I’m starting to think that the “IN” Campaign has a tough furrow to plough. There’s an emerging narrative coalescing around Brussels, and it’s a narrative of consistent failure. Everything they touch turns to dust.
For years now we’ve been watching the Greek €uro Crisis, like a malign soap opera, unfolding on our television screens. It’s a bit quieter now, but don’t imagine it’s solved. It’ll be back – hopefully around Referendum time. A sub-plot of the narrative is the EU’s attempts to deal with symptoms and failing to address fundamentals. In this case, their “Banking Union” will promote centralisation, but according to Olivier Blanchard, former Chief Economist of the IMF, plans for fiscal union “will do nothing to return prosperity to the bloc”. The problem is fundamental: the single currency removes a key adjustment mechanism, and this means that Southern Europe and Northern Europe will be permanently out-of-step. The economic damage (and human misery) is not only massive, but also long-term. Nothing but dismantling the Single Currency will solve it.
Then we have the immigration crisis, and the inept response of the EU’s leaders (and especially of Angela Merkel) is clear for all to see. The IN Campaign is telling voters that they ought to welcome mass immigration from Europe. But it’s bad politics to tell people that their sincerely-held views are just plain wrong.
Then there’s energy. As I’m constantly quoting, former Industry Commissioner Antonio Tajani said that the EU is “creating an industrial massacre in Europe” with energy prices. Again, the constant tinkering with the Emissions Trading System represents an ad hoc attempt to patch up the system – but fails to tackle the underlying problems.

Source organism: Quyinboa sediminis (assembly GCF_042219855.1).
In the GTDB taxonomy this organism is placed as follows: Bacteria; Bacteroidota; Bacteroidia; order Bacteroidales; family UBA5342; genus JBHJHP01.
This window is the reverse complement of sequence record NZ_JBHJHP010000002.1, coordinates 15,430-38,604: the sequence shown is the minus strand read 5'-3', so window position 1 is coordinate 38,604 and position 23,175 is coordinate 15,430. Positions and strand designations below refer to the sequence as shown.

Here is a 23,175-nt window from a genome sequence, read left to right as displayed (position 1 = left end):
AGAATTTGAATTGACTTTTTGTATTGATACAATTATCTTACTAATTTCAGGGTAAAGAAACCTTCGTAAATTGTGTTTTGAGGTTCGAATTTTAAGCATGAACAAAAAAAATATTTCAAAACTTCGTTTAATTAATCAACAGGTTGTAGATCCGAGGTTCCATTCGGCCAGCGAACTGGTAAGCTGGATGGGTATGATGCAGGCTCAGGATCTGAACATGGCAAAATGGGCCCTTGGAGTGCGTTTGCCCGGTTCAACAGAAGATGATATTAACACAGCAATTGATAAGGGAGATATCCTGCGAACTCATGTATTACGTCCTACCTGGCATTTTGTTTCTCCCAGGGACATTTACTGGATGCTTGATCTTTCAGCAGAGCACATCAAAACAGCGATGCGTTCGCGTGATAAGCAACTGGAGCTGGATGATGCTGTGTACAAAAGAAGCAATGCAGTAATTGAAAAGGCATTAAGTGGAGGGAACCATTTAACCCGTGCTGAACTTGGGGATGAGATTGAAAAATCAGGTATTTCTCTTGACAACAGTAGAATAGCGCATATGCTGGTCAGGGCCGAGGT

Meantime we have the VW scandal, and while the proximate cause of the problem is improper behaviour by the company, it’s clear that EU emissions policies, regulations and testing régimes were the underlying cause.
We’ve almost forgotten the fisheries débâcle, with the destruction of our North Sea fish stocks and the industry reliant on them, and the rape of our fisheries by illegal fishing from other member-states. All part of the EU’s narrative of failure.
It goes on and on. The EU is the only major economic bloc in the world which is in long-term relative decline, and it is difficult to see why we should lock ourselves in, primarily or preferentially, with such a bloc.
I think Lord Rose has a difficult job on his hands.
Cameron’s Fail – 4 Pathetic “demands”
A couple of weeks back, after months of prevarication, David Cameron finally revealed his four demands for his EU renegotiation.
Immigration control? No.
Welfare changes for migrants? No.
Reinstatement of the UK opt-out on the Social Chapter? No.
Energy policy? No.
A Westminster veto on new EU legislation? No.
The right to do our own trade deals where the EU hasn’t bothered? No.
What he’s asking for are four items which either we have already, or which can’t be guaranteed anyway.
An end to “Ever Closer Union”. (Cameron says we can’t get Treaty Change, but dropping a key element of the Treaty of Rome would seem to imply Treaty Change). But how will we hold them to it? They’ll continue to pass new measures by a majority vote where we have no veto. It’s just a paper change.
A right to agree with other member-states to reject Brussels rules. But in practice, getting agreement with other states will be virtually impossible. And what sort of sovereignty is it that has to ask permission, cap-in-hand, from other member states?
A right to stay out of the €uro (but we already have that), and a vague promise that the euro-zone won’t be horrid to us. Hands up those who believe that the euro-zone will play ball.
And the fourth? I honestly can’t remember, and I suspect that no one else can either.
Cameron has backed himself into a corner. These demands are so pathetic that even if he gets them, he will be a laughing-stock. They are a gift to the LEAVE campaign.